How are Rajya Sabha members punished for misconduct in the House?
(GS-II: Appointment to various Constitutional posts, powers, functions and responsibilities of various Constitutional Bodies)
More than two months after eight Ministers, at a joint press conference, accused the Opposition of assaulting security officials on the last day of the monsoon session of Parliament, there has been no disciplinary action against anyone.
What’s the issue?
On August 11, during the passage of the contentious Insurance Bill, which 22 Opposition parties had demanded be sent to a select committee for further scrutiny, there was a physical tussle between the Opposition members and the security staff.
The very next day, the eight Ministers accused the Opposition of “bringing anarchy from the streets to Parliament”.
The Rajya Sabha Secretariat has already completed its internal examination and studied the precedents of action taken in similar cases.
Basis for punishment:
Chairman has the power to conduct smooth proceedings of the house.
If any rules are violated, the Chairman has the power to initiate disciplinary action.
But the Rules of the House do not empower Parliament to inflict any punishment on its members other than suspension for creating disorder in the House.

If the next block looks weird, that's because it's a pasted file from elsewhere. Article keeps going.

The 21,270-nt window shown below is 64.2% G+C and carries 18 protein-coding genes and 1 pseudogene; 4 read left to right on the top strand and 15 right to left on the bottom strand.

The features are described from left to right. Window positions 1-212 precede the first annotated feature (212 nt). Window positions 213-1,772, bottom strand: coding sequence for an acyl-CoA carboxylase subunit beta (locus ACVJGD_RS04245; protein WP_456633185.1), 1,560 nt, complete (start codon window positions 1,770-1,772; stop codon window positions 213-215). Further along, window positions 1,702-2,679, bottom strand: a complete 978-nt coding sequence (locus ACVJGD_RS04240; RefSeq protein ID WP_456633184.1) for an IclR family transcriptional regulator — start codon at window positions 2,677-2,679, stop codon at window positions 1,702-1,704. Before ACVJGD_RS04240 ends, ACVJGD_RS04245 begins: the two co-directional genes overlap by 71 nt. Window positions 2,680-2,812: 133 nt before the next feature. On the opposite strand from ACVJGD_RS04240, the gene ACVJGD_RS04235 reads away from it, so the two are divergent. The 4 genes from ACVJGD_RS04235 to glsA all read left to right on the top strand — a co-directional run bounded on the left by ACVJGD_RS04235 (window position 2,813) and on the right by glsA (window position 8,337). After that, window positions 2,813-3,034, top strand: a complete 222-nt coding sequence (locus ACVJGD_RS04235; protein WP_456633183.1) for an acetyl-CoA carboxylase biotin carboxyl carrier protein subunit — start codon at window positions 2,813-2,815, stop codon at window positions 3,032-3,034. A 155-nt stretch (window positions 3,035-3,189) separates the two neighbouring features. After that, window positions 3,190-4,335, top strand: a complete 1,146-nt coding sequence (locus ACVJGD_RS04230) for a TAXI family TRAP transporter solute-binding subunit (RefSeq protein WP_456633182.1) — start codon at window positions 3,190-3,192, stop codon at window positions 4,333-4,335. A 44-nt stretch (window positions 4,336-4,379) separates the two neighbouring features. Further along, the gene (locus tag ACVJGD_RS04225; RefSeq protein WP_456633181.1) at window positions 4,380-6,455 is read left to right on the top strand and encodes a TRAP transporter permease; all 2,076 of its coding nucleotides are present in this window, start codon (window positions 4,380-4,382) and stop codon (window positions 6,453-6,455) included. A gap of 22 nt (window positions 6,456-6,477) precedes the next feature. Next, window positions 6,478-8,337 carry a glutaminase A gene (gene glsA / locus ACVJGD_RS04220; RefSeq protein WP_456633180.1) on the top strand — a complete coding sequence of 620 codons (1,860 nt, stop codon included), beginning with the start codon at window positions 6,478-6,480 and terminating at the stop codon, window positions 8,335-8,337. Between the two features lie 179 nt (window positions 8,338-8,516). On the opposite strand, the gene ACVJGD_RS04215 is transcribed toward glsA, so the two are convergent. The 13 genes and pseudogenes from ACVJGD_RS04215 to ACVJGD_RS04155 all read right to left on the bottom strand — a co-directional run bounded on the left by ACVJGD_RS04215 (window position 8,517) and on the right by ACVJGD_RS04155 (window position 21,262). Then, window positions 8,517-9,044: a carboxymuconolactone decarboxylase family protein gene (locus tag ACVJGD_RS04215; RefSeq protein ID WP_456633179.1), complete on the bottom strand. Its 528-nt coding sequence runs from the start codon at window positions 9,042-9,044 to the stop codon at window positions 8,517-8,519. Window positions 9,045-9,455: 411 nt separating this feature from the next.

Rule 256 of the Rajya Sabha’s Rules of Procedure:
Specifies the acts of misconduct:
Under this, an MP can be suspended for disregarding the authority of the Chair or wilfully abusing the rules or obstructing the business of the house.
However, the power to suspend an MP is vested in the house, not the chairman. The chairman only names the member, while the Parliamentary Affairs minister or any other minister moves the motion for suspending the member.
Procedure to be followed for suspension of Rajya Sabha MPs:
The Chairman may “name a Member who disregards the authority of the Chair or abuses the rules of the Council by persistently and wilfully obstructing” business.